Alzheimer’s disease (AD) is the most common form of dementia, characterized by progressive cognitive impairment and neurodegeneration. Extensive clinical and genomic studies have revealed biomarkers, risk factors, pathways, and targets of AD in the past decade. However, the exact molecular basis of AD development and progression remains elusive. The emerging single-cell sequencing technology can potentially provide cell-level insights into the disease. Here we systematically review the state-of-the-art bioinformatics approaches to analyze single-cell sequencing data and their applications to AD in 14 major directions, including 1) quality control and normalization, 2) dimension reduction and feature extraction, 3) cell clustering analysis, 4) cell type inference and annotation, 5) differential expression, 6) trajectory inference, 7) copy number variation analysis, 8) integration of single-cell multi-omics, 9) epigenomic analysis, 10) gene network inference, 11) prioritization of cell subpopulations, 12) integrative analysis of human and mouse sc-RNA-seq data, 13) spatial transcriptomics, and 14) comparison of single cell AD mouse model studies and single cell human AD studies. We also address challenges in using human postmortem and mouse tissues and outline future developments in single cell sequencing data analysis. Importantly, we have implemented our recommended workflow for each major analytic direction and applied them to a large single nucleus RNA-sequencing (snRNA-seq) dataset in AD. Key analytic results are reported while the scripts and the data are shared with the research community through GitHub. In summary, this comprehensive review provides insights into various approaches to analyze single cell sequencing data and offers specific guidelines for study design and a variety of analytic directions. The review and the accompanied software tools will serve as a valuable resource for studying cellular and molecular mechanisms of AD, other diseases, or biological systems at the single cell level.
Septic shock remains a health care concern associated with significant morbidity and mortality. The Surviving Sepsis Campaign Guidelines for Management of Sepsis and Septic Shock recommend early fluid resuscitation and antimicrobials. Beyond initial management, the guidelines do not provide clear recommendations on appropriate time to initiate vasoactive therapies and corticosteroids in patients who develop shock. This review summarizes the literature regarding time of initiation of these interventions. Clinical data regarding time of initiation of these therapies in relation to shock onset, sequence of treatments with regard to each other, and clinical markers evaluated to guide initiation are summarized. Early-high vasopressor initiation within first 6 h of shock onset is associated with lower mortality. Following norepinephrine initiation, the exact dose and timing of escalation to adjunctive vasopressor agents are not well elucidated in the literature. However, recent data indicate that timing may be an important factor in initiating vasopressors and adjunctive therapies, such as corticosteroids. Norepinephrine-equivalent dose and lactate concentration can aid in determining when to initiate vasopressin and angiotensin II in patients with septic shock. Future guidelines with clear recommendations on the time of initiation of septic shock therapies are warranted.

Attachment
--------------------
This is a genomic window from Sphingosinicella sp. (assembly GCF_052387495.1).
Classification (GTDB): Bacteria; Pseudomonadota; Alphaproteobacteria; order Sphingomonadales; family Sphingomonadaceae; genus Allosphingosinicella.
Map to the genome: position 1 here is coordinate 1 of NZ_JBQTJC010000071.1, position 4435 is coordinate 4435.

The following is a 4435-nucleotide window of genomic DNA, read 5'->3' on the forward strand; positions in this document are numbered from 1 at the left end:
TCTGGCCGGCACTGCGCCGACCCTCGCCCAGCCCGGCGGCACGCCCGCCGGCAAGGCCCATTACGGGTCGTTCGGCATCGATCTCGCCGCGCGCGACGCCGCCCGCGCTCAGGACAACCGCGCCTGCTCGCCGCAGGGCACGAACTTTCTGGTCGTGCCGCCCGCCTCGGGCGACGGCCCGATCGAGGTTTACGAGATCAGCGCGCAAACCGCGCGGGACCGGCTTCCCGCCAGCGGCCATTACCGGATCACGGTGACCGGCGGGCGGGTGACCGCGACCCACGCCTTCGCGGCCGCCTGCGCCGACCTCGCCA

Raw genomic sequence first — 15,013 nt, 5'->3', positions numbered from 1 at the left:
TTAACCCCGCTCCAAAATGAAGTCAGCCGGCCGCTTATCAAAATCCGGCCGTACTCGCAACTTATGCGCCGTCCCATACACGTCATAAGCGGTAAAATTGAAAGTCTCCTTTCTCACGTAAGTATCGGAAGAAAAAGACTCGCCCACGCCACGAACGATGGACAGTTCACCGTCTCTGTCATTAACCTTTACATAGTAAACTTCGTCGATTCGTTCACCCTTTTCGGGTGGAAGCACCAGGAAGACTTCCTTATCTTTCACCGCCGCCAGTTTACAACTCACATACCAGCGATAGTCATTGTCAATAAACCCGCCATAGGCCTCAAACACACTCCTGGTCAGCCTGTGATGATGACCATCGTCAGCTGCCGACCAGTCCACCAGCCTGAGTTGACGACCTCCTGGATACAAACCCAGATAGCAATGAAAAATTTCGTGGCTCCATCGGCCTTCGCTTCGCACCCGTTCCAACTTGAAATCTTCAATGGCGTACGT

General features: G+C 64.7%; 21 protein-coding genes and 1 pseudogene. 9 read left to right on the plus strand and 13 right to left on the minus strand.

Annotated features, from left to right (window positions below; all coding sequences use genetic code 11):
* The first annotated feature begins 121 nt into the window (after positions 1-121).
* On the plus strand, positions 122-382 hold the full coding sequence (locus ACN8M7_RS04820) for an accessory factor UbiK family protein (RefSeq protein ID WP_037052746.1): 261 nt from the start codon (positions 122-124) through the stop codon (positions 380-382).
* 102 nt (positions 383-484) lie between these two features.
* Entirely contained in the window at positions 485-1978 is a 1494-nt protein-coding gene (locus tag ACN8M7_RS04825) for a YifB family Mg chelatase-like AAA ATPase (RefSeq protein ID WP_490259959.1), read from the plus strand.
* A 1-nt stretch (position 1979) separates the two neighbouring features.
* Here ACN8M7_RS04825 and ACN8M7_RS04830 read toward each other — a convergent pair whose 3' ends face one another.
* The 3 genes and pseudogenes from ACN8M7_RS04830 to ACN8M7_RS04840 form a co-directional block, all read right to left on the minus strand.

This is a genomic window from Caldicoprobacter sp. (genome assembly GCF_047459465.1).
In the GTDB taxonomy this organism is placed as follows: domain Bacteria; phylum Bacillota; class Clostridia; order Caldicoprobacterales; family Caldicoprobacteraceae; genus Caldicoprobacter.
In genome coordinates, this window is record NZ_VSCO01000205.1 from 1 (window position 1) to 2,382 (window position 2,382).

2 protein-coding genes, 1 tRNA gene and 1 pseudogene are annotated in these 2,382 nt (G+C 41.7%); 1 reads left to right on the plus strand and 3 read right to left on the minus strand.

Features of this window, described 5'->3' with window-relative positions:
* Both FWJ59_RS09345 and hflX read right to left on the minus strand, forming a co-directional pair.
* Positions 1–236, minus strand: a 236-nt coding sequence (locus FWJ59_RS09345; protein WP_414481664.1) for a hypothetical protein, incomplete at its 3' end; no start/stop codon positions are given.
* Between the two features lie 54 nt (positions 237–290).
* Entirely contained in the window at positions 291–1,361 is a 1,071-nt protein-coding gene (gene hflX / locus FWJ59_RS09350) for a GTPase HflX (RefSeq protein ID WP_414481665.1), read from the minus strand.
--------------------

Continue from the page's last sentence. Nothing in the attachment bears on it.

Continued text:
Alpha(α)Klotho, a soluble transmembrane protein, facilitates calcium-phosphorus homeostasis through feedback between bone and kidney and is a potential systemic biomarker for bone-kidney health during spaceflight. We determined if: (1) plasma αKlotho was reduced after both spaceflight aboard the ISS and hindlimb unloading (HU); and (2) deficiency could be reversed with exercise. Both spaceflight and HU lowered circulating plasma αKlotho: plasma αKlotho recovered with exercise after HU.
Background We determine the predictive value of transthoracic echocardiographic (TTE) metrics for clinical deterioration within 5 days in adults with intermediate-risk pulmonary embolism (PE). Methods This was a prospective observational study of intermediate-risk PE patients. To determine associations of TTE and clinical predictors with clinical deterioration, we used univariable analysis, Youden’s index for optimal thresholds, and multivariable analyses to report odds ratios (ORs) or area under the curve (AUC). Results Of 306 intermediate-risk PE patients, 115 (37.6%) experienced clinical deterioration. PE patients who had clinical deterioration within 5 days had greater baseline right ventricle (RV) dilatation and worse systolic function than the group without clinical deterioration as indicated by the following: RV basal diameter 4.46 ± 0.77 versus 4.20 ± 0.77 cm; RV/LV basal width ratio 1.14 ± 0.29 versus 1.02 ± 0.24; tricuspid annular plane systolic excursion (TAPSE) 1.56 ± 0.55 versus 1.80 ± 0.52 cm; and RV systolic excursion velocity 10.40 ± 3.58 versus 12.1 ± 12.5 cm/s, respectively. Optimal thresholds for predicting clinical deterioration were: RV basal width 3.9 cm (OR 2.85 [1.64, 4.97]), RV-to-left ventricle (RV/LV) ratio 1.08 (OR 3.32 [2.07, 5.33]), TAPSE 1.98 cm (OR 3.3 [2.06, 5.3]), systolic excursion velocity 10.10 cm/s (OR 2.85 [1.75, 4.63]), and natriuretic peptide 190 pg/mL (OR 2.89 [1.81, 4.62]). Significant independent predictors were: transient hypotension 6.1 (2.2, 18.9), highest heart rate 1.02 (1.00, 1.03), highest respiratory rate 1.02 (1.00, 1.04), and RV/LV ratio 1.29 (1.14, 1.47). By logistic regression and random forest analyses, AUCs were 0.80 (0.73, 0.87) and 0.78 (0.70, 0.85), respectively. Conclusions Basal RV, RV/LV ratio, and RV systolic function measurements were significantly different between intermediate-risk PE patients grouped by subsequent clinical deterioration.